I agree with all this - and when I noted that Picard came rolling in wearing the colonizer uniform, he was really representing Star Fleet and their thinking (even though he was in casual colonizer wear, he still had his Starfleet com badge on) and not specifically his own, though he clearly was part of it. And it isn't necessarily a reflect of bad intent (I don't think Starfleet was all, "Hey! We're here to exploit your people and your natural resources!"), just...thinking you know what's best and not actually checking in with the people you are helping and then feeling free to cut and run. How many times has a global power like the US gone rolling in somewhere, cleared out the "bad guys" then was all, "Hey, you're gonna live over here now, we built you a little school over there, and here's a bag of grain. See ya!" while the people were all, "Um, this doesn't quite work for us. Also, you're leaving a huge power vacuum, so...help? Still? Please?"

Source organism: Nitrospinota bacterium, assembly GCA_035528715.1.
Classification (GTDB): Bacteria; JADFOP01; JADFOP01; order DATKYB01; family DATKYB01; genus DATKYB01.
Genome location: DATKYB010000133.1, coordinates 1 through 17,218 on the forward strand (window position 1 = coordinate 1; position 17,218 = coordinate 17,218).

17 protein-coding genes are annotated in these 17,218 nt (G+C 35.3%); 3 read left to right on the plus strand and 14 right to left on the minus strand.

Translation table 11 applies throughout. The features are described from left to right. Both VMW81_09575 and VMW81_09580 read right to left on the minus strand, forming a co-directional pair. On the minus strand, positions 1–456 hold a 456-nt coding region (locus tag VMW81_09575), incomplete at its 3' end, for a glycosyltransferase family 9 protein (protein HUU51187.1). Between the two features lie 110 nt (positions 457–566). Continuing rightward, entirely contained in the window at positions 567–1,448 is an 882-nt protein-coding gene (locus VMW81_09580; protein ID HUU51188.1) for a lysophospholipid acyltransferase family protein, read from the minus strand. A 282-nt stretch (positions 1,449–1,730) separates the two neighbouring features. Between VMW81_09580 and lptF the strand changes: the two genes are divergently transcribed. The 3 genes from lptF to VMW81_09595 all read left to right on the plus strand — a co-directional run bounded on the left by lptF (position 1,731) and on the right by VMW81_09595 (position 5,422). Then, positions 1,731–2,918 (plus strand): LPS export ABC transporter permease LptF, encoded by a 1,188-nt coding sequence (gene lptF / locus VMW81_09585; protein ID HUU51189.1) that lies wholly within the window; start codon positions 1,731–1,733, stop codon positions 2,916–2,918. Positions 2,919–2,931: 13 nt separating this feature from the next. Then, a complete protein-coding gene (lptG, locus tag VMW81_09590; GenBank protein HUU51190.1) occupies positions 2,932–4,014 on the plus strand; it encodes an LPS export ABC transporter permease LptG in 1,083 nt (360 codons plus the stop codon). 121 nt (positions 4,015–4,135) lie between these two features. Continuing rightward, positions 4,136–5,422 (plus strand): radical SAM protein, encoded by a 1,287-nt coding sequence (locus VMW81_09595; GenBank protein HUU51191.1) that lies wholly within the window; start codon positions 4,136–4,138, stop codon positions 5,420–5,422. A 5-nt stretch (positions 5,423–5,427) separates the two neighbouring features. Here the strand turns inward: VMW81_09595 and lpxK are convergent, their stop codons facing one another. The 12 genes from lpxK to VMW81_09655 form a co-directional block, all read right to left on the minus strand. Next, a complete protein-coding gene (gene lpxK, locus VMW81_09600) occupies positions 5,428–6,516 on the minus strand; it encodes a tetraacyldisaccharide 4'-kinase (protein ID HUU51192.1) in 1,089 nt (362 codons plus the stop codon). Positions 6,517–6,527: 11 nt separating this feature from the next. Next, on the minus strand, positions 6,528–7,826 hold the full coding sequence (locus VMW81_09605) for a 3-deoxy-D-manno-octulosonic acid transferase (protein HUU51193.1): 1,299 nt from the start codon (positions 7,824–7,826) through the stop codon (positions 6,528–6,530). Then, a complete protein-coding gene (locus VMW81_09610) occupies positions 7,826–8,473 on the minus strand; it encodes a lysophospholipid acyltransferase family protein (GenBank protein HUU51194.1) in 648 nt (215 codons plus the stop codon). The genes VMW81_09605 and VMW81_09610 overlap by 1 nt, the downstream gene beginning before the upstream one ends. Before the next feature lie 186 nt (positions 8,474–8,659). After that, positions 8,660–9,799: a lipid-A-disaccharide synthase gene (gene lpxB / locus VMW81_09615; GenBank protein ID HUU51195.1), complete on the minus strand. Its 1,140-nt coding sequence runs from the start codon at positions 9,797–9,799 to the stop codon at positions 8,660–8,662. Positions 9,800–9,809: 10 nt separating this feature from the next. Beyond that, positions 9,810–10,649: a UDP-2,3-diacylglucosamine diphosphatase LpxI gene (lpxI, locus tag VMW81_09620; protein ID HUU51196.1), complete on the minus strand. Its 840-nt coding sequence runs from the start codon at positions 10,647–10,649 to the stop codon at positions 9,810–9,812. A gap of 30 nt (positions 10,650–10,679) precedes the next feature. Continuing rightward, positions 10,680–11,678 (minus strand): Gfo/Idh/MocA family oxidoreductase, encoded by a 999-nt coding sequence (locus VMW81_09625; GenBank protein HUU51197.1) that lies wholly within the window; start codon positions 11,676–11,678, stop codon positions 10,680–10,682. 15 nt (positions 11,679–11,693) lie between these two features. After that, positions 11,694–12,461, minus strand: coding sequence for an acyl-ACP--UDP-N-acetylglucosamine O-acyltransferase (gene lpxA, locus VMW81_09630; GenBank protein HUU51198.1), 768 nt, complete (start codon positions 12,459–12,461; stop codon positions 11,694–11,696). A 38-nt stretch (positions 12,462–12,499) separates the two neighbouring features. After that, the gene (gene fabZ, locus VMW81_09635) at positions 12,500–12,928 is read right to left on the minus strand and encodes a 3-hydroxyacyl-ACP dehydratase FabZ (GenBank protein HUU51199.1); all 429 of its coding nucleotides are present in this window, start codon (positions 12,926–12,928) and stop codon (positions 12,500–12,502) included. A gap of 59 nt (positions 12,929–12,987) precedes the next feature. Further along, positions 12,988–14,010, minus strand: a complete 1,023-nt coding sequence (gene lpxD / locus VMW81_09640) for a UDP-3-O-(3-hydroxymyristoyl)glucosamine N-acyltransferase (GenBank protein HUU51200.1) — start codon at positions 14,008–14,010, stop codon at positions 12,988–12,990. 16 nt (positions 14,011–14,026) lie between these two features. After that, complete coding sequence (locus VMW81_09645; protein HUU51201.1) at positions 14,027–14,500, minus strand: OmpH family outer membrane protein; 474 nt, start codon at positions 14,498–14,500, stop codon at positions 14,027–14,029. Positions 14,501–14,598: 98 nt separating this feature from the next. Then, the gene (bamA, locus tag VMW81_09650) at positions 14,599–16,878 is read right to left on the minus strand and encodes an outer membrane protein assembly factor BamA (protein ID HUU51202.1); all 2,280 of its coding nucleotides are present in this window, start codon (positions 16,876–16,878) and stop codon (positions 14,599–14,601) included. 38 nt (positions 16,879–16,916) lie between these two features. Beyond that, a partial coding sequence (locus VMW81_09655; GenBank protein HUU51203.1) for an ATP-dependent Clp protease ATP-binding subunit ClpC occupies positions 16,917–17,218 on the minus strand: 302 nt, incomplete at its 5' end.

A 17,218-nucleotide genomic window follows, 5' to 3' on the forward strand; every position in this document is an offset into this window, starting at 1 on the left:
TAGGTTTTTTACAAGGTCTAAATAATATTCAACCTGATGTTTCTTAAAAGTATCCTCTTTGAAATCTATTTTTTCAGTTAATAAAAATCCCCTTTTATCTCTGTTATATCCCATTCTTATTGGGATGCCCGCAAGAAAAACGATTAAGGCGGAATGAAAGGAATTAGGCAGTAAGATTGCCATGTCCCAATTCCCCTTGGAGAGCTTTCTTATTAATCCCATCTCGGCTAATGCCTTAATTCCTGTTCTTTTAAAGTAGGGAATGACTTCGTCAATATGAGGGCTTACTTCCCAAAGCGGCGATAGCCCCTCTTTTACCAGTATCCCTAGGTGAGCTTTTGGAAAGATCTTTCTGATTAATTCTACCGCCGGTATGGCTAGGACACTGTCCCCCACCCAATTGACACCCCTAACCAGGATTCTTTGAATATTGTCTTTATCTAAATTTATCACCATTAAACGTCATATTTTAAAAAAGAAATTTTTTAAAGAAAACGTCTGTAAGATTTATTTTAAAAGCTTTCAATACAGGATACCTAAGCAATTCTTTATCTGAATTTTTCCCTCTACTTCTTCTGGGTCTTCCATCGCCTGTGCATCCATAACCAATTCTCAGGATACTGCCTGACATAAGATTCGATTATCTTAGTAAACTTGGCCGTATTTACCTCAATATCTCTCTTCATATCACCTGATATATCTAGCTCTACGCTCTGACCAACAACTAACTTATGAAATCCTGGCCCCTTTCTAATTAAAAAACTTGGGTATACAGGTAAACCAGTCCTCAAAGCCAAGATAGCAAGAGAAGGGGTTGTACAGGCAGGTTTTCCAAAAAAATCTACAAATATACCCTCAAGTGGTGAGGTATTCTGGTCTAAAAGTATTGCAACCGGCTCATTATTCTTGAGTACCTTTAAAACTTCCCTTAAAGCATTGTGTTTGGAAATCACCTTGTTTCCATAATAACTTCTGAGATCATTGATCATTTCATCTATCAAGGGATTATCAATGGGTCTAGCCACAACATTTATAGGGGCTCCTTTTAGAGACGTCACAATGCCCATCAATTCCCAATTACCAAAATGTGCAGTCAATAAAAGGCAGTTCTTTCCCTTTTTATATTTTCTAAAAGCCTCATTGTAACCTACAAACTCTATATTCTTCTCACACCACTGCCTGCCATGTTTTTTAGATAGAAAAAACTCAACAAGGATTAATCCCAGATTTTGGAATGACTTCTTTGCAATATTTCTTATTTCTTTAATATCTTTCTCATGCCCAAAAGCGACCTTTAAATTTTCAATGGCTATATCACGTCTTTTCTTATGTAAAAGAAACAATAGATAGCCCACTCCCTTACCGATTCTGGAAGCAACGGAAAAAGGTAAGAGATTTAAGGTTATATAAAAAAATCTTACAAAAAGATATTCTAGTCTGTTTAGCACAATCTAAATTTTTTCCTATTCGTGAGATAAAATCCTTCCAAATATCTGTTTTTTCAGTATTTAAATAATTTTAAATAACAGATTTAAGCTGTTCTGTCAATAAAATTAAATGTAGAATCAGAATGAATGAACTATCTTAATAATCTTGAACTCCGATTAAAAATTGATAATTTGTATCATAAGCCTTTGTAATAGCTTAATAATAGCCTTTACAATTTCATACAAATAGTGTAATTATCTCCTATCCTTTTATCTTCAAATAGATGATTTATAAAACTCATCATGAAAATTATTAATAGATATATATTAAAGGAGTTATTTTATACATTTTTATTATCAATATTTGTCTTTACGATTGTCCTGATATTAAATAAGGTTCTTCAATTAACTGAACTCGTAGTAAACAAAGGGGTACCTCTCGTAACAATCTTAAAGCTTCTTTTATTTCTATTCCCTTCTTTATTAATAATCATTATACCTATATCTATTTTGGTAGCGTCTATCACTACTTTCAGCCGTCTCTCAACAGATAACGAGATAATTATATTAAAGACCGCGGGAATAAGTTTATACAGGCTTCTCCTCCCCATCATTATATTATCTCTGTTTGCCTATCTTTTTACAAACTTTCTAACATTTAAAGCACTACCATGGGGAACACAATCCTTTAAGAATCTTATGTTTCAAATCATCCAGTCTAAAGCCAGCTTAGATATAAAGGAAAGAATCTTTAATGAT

And I don't think this is trying to paint Picard as the terrible Starfleet captain (let's be real - Kirk had to have pissed off people left and right during his career. There's probably a galaxy full of people who want to kick his ass). This is, I think, the first time we are seeing Picard and Starfleet really deconstructed this way. It was apparently something Patrick Stewart really wanted to do, and I really like the idea. No, it doesn't feel like the Trek we're used to, and I can see how people find it slow or boring, but I think it is fascinating. And I think it is how we learn and improve - don't gloss over the bad stuff because something or someone has mostly been good or had good intentions. Look at it and learn from it. I think that is exactly what Picard is doing, and perhaps it will flow over into Starfleet.
Yes, I find myself wishing that she was just his highly inappropriate supervisor, and not his sister. Let's just...not go there again, shall we?